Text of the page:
Another alternative is LFI-1 up in NH. Ayoob's coverage of the legal implications of deadly force is unmatched.
July 13, 2006, 08:10 AM
I took the SIGARMS Academy Defensive Carbine class 3 years ago. It was a 2 day course and half the price of your CCW course. Personally, I would look elsewere for a CCW course. A 2 day course in AZ is about $100. I know there are several CCW certified instructors in MA.
July 14, 2006, 10:36 AM
Some of the stuff at the S&W Academy is great. Its more of a curriculum that runs from entry to upper level. Even the basic stuff is great training / refreshers. Safe gun handling and practices is the number one concern (hence the progressive curriculum.) One thing is for sure, that instructor can shoot and he knows his stuff (he's taught me a bunch.) The Handgun Technique course starts with threat focused point shooting, drawing and recovering to a holster, engaging multiple targets, yada yada. You can read all about it on the website. Only downside is that you have to do the curriculum, you can't just sign up for the upper level classes. Just my 2 cents.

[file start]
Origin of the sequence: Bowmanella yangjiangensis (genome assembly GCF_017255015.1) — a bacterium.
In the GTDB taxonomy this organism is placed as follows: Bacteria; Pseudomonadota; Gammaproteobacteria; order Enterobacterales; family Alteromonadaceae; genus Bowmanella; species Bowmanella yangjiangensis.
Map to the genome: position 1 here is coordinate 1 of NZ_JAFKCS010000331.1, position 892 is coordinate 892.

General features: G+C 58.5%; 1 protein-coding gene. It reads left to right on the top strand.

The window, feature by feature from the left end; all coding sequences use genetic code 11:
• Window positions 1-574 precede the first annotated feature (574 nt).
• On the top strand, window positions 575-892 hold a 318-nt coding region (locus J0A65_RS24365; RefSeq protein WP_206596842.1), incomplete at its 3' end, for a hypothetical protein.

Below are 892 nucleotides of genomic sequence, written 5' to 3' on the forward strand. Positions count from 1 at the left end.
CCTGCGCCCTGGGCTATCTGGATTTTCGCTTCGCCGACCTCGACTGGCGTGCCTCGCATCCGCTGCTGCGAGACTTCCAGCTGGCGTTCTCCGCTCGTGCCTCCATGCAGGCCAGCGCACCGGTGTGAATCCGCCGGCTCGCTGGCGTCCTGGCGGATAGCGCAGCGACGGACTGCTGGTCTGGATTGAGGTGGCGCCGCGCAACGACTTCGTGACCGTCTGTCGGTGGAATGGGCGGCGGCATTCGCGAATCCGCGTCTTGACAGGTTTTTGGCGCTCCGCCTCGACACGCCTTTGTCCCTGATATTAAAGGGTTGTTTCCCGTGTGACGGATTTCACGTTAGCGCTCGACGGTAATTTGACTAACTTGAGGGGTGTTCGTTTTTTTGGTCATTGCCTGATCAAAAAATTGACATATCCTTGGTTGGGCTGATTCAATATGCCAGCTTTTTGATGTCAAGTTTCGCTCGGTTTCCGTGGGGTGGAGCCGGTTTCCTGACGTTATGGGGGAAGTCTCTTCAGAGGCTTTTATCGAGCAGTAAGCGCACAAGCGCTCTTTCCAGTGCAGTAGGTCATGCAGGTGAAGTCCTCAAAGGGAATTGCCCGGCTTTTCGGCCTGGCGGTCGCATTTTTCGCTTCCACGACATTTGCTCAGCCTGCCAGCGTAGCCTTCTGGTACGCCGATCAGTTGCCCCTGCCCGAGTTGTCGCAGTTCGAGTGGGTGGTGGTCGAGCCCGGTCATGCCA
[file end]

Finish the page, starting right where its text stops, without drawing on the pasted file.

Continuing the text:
July 14, 2006, 10:47 AM
Who is the instructor at S&W these days?
July 14, 2006, 01:49 PM
A 2 day course in AZ is about $100. I know there are several CCW certified instructors in MA.Note that the Sigarms 3 day concealed carry course goes well beyond most state mandated CCW classes.